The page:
Backed By Andreessen, Virtual Workforce MobileWorks Completes 1M Tasks For Startups In 1st Year

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Office Politics Really Is About Actual Offices

MobileWorks launched last summer with a simple, yet big mission: Build a viable alternative for Amazon Mechanical Turk and in so doing create a motivated, happy and accurate virtual workforce. While Mechanical Turk has its appeal, as a way to hire cheap labor to complete basic tasks through an online, crowdsourced marketplace, but the system is set up in such a way that workers tend to be anonymous, underpaid, don’t have much incentive to do good work, and largely ignored by Amazon.

MobileWorks set out with a different approach (and a social mission) — to pay workers fair wages and create a collaborative online work environment in which microwork would become less anonymous and more like a self-organizing virtual office. The startup believes that this approach can lower the cost of obtaining quality work or results, pay fewer workers more and, in so doing, enable non-enterprise (i.e. smaller companies) to tap into the benefits of crowdsourcing.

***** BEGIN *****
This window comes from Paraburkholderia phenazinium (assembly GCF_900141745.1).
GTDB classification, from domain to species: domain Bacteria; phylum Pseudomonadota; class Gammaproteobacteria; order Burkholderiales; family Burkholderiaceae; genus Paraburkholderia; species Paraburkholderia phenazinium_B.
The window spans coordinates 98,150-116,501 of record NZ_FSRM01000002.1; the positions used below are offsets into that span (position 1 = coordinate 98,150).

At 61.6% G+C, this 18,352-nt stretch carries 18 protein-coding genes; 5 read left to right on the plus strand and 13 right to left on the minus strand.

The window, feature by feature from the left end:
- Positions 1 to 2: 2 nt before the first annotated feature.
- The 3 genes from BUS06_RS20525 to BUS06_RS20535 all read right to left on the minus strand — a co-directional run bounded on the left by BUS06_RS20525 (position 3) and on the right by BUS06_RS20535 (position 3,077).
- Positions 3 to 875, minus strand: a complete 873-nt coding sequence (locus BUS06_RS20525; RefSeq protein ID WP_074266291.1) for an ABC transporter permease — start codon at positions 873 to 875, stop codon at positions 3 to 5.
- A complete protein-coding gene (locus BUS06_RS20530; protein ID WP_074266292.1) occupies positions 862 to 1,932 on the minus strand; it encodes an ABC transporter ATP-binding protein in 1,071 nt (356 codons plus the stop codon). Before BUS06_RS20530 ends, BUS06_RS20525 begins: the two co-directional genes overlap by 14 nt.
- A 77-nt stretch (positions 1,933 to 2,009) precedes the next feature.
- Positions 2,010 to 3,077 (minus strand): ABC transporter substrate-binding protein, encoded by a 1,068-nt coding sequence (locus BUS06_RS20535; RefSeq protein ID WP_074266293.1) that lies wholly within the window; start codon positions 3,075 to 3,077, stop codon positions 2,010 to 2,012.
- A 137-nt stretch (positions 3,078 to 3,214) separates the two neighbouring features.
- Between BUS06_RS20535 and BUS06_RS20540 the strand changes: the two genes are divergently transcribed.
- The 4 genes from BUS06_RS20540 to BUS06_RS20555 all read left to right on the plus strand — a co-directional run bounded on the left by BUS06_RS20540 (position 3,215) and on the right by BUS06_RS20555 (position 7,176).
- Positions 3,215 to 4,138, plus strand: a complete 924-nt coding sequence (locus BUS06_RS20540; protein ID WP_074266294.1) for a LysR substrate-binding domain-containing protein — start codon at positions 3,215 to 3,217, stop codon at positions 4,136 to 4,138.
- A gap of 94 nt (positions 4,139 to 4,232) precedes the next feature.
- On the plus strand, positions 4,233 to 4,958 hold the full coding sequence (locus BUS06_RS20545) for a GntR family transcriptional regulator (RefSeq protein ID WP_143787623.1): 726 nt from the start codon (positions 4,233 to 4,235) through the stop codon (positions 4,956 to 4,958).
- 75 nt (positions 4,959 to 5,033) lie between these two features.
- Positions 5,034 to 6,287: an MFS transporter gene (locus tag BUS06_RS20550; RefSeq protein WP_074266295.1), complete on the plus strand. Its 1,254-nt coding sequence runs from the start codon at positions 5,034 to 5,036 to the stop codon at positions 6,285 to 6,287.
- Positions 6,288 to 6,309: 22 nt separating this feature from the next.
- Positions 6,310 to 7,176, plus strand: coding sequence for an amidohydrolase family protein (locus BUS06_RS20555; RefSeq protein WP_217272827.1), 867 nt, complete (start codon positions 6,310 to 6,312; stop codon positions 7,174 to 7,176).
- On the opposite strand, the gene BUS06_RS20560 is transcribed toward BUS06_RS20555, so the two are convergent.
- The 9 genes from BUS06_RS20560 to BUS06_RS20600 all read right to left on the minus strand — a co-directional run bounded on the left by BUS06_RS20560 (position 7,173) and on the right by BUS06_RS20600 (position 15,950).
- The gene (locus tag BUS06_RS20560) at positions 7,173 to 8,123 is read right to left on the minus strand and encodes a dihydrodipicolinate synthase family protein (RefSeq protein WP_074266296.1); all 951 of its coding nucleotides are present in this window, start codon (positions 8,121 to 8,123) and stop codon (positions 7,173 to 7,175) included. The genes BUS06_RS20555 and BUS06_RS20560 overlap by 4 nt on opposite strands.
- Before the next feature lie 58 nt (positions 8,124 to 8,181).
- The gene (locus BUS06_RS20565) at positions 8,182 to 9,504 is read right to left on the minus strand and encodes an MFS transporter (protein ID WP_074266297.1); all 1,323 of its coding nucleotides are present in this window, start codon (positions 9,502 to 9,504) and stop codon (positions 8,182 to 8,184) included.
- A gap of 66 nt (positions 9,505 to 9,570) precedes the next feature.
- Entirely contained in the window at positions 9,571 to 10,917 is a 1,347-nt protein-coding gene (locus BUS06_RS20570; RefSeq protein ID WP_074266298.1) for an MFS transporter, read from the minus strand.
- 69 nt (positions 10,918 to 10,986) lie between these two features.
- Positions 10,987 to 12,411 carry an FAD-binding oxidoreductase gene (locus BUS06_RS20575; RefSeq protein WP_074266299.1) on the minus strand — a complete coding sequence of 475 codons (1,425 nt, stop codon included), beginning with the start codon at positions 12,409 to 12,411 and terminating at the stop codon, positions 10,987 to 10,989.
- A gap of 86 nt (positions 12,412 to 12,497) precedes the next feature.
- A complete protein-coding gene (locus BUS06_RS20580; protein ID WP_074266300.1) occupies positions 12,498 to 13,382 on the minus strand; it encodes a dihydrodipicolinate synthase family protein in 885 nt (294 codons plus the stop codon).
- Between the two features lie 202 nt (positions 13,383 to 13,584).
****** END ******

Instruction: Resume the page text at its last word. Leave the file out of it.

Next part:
So far it seems to be working, as the company announced today that its workers have collectively completed one million commercial tasks since launch. What’s more, companies have effectively outsourced five continuous years of work in the last year by hiring its cloud-based crowd, which the team believes is a testament to how much businesses can accomplish by collaborating with a virtual labor pool.

This traction, although not mind-numbing, provides some early validation for the startup’s approach and has attracted investors, leading to the startup raising a sizable seed round earlier this year. Although the co-founders remained tight-lipped about numbers, we did learn that its investor roster included names like Andreessen Horowitz, Recruit Strategic Partners, Bee Partners, FirstLight Ventures, Hub Ventures, Y Combinator and SV Angel.

But why are investors interested in MobileWorks — and just what kind of work does its virtual workforce do exactly? Well, out of those aforementioned million tasks, unsurprisingly the majority came from data-intensive tasks like lead generation, online data collection, content moderation and video and audio analysis.